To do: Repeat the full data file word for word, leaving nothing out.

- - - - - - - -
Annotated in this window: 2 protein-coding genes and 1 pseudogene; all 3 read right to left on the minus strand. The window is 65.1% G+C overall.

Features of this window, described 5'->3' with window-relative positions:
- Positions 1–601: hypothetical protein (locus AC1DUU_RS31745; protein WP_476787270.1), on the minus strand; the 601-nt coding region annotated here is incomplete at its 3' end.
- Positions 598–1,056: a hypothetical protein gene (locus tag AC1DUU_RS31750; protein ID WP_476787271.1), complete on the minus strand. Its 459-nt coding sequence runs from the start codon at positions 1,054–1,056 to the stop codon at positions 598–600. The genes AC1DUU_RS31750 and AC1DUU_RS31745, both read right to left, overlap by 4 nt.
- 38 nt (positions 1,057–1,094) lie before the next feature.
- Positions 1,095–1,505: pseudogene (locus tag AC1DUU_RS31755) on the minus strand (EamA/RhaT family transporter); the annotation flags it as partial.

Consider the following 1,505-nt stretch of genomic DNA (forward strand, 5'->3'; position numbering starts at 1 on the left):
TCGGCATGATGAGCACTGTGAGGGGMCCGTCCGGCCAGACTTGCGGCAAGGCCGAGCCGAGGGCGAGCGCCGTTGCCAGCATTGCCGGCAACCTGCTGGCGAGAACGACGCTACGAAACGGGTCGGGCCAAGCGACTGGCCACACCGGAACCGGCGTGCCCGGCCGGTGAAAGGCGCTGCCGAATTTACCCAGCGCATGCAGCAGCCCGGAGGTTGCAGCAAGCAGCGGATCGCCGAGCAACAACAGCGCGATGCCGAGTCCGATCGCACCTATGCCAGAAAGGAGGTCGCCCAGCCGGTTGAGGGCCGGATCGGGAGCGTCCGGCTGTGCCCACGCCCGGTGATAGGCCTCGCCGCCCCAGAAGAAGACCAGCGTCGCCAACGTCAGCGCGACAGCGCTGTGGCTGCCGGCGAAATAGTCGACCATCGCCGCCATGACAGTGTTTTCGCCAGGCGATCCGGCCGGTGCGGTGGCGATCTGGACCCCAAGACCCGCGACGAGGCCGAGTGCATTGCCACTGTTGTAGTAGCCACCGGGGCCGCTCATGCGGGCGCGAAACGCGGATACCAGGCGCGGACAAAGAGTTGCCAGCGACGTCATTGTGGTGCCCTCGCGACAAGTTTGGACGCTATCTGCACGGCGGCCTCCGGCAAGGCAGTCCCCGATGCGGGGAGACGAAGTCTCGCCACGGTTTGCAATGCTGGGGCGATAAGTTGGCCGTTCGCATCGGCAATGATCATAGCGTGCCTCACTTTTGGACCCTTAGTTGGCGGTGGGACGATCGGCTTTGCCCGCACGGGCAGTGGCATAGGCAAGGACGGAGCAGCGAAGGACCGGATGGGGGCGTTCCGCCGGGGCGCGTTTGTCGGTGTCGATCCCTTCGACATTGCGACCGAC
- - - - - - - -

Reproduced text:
Annotated in this window: 2 protein-coding genes and 1 pseudogene; all 3 read right to left on the minus strand. The window is 65.1% G+C overall.

Features of this window, described 5'->3' with window-relative positions:
- Positions 1–601: hypothetical protein (locus AC1DUU_RS31745; protein WP_476787270.1), on the minus strand; the 601-nt coding region annotated here is incomplete at its 3' end.
- Positions 598–1,056: a hypothetical protein gene (locus tag AC1DUU_RS31750; protein ID WP_476787271.1), complete on the minus strand. Its 459-nt coding sequence runs from the start codon at positions 1,054–1,056 to the stop codon at positions 598–600. The genes AC1DUU_RS31750 and AC1DUU_RS31745, both read right to left, overlap by 4 nt.
- 38 nt (positions 1,057–1,094) lie before the next feature.
- Positions 1,095–1,505: pseudogene (locus tag AC1DUU_RS31755) on the minus strand (EamA/RhaT family transporter); the annotation flags it as partial.

Consider the following 1,505-nt stretch of genomic DNA (forward strand, 5'->3'; position numbering starts at 1 on the left):
TCGGCATGATGAGCACTGTGAGGGGMCCGTCCGGCCAGACTTGCGGCAAGGCCGAGCCGAGGGCGAGCGCCGTTGCCAGCATTGCCGGCAACCTGCTGGCGAGAACGACGCTACGAAACGGGTCGGGCCAAGCGACTGGCCACACCGGAACCGGCGTGCCCGGCCGGTGAAAGGCGCTGCCGAATTTACCCAGCGCATGCAGCAGCCCGGAGGTTGCAGCAAGCAGCGGATCGCCGAGCAACAACAGCGCGATGCCGAGTCCGATCGCACCTATGCCAGAAAGGAGGTCGCCCAGCCGGTTGAGGGCCGGATCGGGAGCGTCCGGCTGTGCCCACGCCCGGTGATAGGCCTCGCCGCCCCAGAAGAAGACCAGCGTCGCCAACGTCAGCGCGACAGCGCTGTGGCTGCCGGCGAAATAGTCGACCATCGCCGCCATGACAGTGTTTTCGCCAGGCGATCCGGCCGGTGCGGTGGCGATCTGGACCCCAAGACCCGCGACGAGGCCGAGTGCATTGCCACTGTTGTAGTAGCCACCGGGGCCGCTCATGCGGGCGCGAAACGCGGATACCAGGCGCGGACAAAGAGTTGCCAGCGACGTCATTGTGGTGCCCTCGCGACAAGTTTGGACGCTATCTGCACGGCGGCCTCCGGCAAGGCAGTCCCCGATGCGGGGAGACGAAGTCTCGCCACGGTTTGCAATGCTGGGGCGATAAGTTGGCCGTTCGCATCGGCAATGATCATAGCGTGCCTCACTTTTGGACCCTTAGTTGGCGGTGGGACGATCGGCTTTGCCCGCACGGGCAGTGGCATAGGCAAGGACGGAGCAGCGAAGGACCGGATGGGGGCGTTCCGCCGGGGCGCGTTTGTCGGTGTCGATCCCTTCGACATTGCGACCGAC